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Italy Approves 4.5bln-Euro Spending Cuts In 2012 To Delay Tax Hike


The Italian government late Thursday approved 4.5 billion euros in spending cuts for this year, with an aim to reduce the size of the public sector and to delay an increase in sales tax until the first half of 2013.

In a statement, the government said it also plans to save 10.5 billion euros in 2013 and 11 billion euros in 2014 by reducing expenditure.

This amounts to a total of 26 billion euros in savings over three years and will be achieved mainly through 20 percent cut in the number of public sector managers, 10 percent reduction in other public sector staff, limiting health care expenditure, and rational allocation of human resources and materials to public administrations.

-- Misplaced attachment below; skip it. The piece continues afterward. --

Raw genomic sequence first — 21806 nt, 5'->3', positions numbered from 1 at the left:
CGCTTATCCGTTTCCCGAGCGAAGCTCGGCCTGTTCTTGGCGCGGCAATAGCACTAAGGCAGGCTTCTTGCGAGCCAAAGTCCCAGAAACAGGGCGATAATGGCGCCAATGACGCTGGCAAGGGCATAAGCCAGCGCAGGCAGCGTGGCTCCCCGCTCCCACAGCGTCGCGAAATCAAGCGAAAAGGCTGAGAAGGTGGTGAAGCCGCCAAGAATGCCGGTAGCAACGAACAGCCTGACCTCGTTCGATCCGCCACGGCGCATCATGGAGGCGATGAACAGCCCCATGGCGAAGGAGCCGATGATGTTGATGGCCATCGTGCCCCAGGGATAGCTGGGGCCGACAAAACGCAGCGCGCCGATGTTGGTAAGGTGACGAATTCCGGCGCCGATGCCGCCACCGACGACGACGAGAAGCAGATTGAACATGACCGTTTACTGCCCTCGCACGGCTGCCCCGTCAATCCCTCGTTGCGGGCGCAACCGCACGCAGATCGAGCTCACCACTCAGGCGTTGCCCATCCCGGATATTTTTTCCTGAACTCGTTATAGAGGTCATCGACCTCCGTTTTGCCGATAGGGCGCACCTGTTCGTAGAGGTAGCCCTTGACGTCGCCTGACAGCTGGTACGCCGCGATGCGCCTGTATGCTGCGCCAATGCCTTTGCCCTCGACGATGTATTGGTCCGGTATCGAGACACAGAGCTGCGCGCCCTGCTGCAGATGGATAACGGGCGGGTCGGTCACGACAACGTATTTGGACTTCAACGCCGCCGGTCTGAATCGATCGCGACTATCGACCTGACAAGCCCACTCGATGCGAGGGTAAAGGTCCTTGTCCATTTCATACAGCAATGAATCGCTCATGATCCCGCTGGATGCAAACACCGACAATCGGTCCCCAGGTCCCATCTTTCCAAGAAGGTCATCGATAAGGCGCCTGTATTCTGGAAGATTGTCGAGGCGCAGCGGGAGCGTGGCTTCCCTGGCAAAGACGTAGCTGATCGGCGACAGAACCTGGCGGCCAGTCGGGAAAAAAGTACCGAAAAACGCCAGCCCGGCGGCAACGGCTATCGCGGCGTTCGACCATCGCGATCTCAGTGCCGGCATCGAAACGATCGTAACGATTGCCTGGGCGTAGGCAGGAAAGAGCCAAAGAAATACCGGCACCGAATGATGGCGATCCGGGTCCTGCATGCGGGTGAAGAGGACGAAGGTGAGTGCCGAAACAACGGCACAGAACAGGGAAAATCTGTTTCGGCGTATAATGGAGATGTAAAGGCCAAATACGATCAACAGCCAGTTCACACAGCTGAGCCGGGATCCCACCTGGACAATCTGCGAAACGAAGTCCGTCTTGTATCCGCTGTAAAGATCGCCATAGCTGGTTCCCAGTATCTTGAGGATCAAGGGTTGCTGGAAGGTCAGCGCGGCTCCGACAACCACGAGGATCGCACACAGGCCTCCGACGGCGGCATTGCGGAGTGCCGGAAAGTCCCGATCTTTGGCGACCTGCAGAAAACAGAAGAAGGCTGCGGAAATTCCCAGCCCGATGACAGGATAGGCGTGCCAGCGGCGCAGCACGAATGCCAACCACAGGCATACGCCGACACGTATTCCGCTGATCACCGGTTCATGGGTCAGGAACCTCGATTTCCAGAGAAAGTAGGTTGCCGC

Also, the curb on excessive spending will delay a two percentage point increase in sales tax until the first half of 2013. Furthermore, the savings are expected to fund the reconstruction of regions hit by earthquake in May.

The cabinet said that the reduction in spending will not have any impact on the services provided to public by the government entities. On the other hand, these measures will help the country to return to growth and achieve competitiveness on par with other European nations.

The latest steps by Prime Minister Mario Monti is likely to add to the public discontent, already burdened by his deeply unpopular austerity measures. The Monti government's term expires in April 2013.

Official data showed Wednesday that Italy's deficit to gross domestic product increased to 8 percent in the first quarter. The deficit stood at 7 percent of GDP during the same period of last year. Total expenditure rose 1.3 percent annually, while revenues dropped 1 percent.

The Italian economy remained in recession in the first quarter of 2012 with the gross domestic product contracting 0.8 percent quarter-on-quarter. The GDP fell for a third consecutive quarter.

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